The biggest hindrance for a 'free' business model, according to Das, is the existence of the 'raddi' (scrap) market. He explains, "Unlike other developed countries, there is a value for 'raddi' in India. Keeping copies of free dailies at pick-up terminals such as a railway station or a bus terminus will not ensure that the dailies reach the readers. And having our own distribution network to ensure that the dailies reach the readers' homes is not financially viable."
"This in turn makes it difficult to identify the readers of a free daily, which will again create the wrong illusion for advertisers. That's why such a business model has a huge logistical problem in India."
Das adds, "By distributing the 'Mumbai Mirror' free along with the 'TOI', we can at least ensure that the daily is reaching the existing 'TOI' readers." "It's a strategic decision," he quips.
But not everyone is so pessimistic, at least not those on the advertising front.
Kiran of Starcom is hopeful that there is a potential for free newspapers in India. "As the established newspapers stagnate or shrink in their readership, and as key audience segments such as the youth are lost to other media, newspaper publishers will be forced to launch free titles to appeal to the non-readers of traditional dailies."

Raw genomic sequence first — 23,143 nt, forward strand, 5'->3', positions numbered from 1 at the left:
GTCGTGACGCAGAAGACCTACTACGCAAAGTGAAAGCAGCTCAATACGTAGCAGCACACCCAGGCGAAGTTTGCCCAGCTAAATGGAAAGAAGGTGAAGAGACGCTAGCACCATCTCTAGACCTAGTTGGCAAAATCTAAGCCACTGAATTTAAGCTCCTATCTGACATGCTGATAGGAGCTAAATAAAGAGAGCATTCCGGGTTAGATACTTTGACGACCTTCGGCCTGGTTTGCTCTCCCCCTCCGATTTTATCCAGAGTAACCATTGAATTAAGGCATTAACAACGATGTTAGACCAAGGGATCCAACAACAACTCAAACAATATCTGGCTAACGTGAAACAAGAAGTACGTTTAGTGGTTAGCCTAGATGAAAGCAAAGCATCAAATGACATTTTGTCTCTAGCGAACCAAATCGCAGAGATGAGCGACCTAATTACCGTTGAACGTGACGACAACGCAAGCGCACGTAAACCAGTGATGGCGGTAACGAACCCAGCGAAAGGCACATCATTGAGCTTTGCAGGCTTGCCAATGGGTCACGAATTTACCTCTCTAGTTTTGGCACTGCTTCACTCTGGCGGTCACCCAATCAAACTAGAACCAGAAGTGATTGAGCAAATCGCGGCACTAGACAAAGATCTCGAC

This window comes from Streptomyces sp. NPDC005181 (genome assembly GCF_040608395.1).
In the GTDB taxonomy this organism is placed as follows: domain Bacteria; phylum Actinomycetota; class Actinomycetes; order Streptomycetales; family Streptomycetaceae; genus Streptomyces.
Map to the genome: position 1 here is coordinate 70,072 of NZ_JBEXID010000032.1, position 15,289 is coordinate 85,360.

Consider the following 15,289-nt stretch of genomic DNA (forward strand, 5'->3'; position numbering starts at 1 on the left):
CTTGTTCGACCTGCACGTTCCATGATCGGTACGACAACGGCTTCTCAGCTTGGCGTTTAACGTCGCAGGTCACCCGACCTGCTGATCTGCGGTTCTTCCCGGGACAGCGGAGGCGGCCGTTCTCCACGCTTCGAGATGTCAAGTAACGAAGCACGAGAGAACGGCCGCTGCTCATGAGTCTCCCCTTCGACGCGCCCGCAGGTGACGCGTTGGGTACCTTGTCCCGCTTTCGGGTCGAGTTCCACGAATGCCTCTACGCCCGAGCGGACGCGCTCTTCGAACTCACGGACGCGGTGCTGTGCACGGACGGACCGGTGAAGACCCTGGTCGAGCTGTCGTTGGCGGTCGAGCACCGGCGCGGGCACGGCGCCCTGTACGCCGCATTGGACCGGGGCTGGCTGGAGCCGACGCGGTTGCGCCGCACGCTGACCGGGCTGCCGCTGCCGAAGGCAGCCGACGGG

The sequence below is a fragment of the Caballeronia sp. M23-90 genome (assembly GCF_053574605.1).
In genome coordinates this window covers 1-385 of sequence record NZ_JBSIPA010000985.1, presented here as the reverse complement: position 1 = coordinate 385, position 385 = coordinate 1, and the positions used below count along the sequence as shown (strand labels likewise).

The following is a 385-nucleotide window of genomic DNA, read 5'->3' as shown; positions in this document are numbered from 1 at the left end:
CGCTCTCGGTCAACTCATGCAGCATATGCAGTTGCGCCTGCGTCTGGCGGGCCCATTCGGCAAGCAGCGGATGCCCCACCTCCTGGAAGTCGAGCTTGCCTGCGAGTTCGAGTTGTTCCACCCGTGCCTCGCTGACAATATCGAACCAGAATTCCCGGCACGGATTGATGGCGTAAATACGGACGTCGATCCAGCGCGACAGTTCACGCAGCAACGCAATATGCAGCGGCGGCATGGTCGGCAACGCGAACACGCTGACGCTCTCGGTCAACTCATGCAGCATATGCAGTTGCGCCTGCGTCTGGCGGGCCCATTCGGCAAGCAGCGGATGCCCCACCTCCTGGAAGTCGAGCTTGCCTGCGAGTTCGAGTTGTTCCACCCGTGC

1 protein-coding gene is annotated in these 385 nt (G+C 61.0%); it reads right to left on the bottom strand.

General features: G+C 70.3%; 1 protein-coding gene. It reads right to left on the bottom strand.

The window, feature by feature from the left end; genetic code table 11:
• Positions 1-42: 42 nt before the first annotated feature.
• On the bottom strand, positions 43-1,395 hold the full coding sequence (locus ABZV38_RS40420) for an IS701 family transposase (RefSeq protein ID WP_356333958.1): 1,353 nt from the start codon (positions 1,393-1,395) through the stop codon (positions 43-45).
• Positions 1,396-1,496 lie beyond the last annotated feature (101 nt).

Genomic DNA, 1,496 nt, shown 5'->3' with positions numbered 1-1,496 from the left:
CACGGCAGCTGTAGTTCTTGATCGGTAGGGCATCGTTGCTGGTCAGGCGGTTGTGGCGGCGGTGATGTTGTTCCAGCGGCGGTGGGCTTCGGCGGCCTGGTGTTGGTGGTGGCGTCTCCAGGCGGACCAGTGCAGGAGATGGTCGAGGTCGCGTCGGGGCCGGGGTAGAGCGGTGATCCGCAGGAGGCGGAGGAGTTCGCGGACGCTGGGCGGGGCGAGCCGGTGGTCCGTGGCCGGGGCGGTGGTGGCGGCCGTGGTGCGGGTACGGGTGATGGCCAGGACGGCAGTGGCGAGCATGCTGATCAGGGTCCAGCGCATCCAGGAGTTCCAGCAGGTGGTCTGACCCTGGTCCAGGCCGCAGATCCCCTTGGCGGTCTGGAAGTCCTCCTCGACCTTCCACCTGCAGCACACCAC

According to him, there is a lack of proper future focus among publishers.
Currently, many publishers are boosting their revenue by launching additional editions and increasing their ad rates periodically. But very soon, as Kiran of Starcom, says, these two initiatives will stop working.
D'Souza of Lintas is positive that India could have some free dailies a few years from now, especially in the metros and mini metros. She is of the opinion that the growth of the retail sector will drive the growth in free dailies in India.
She says, "These free dailies will be supported by these growing number of shopping malls both in terms of advertising revenue and solving the logistical problem of being a distribution centre of free dailies as opposed to the current news agent system."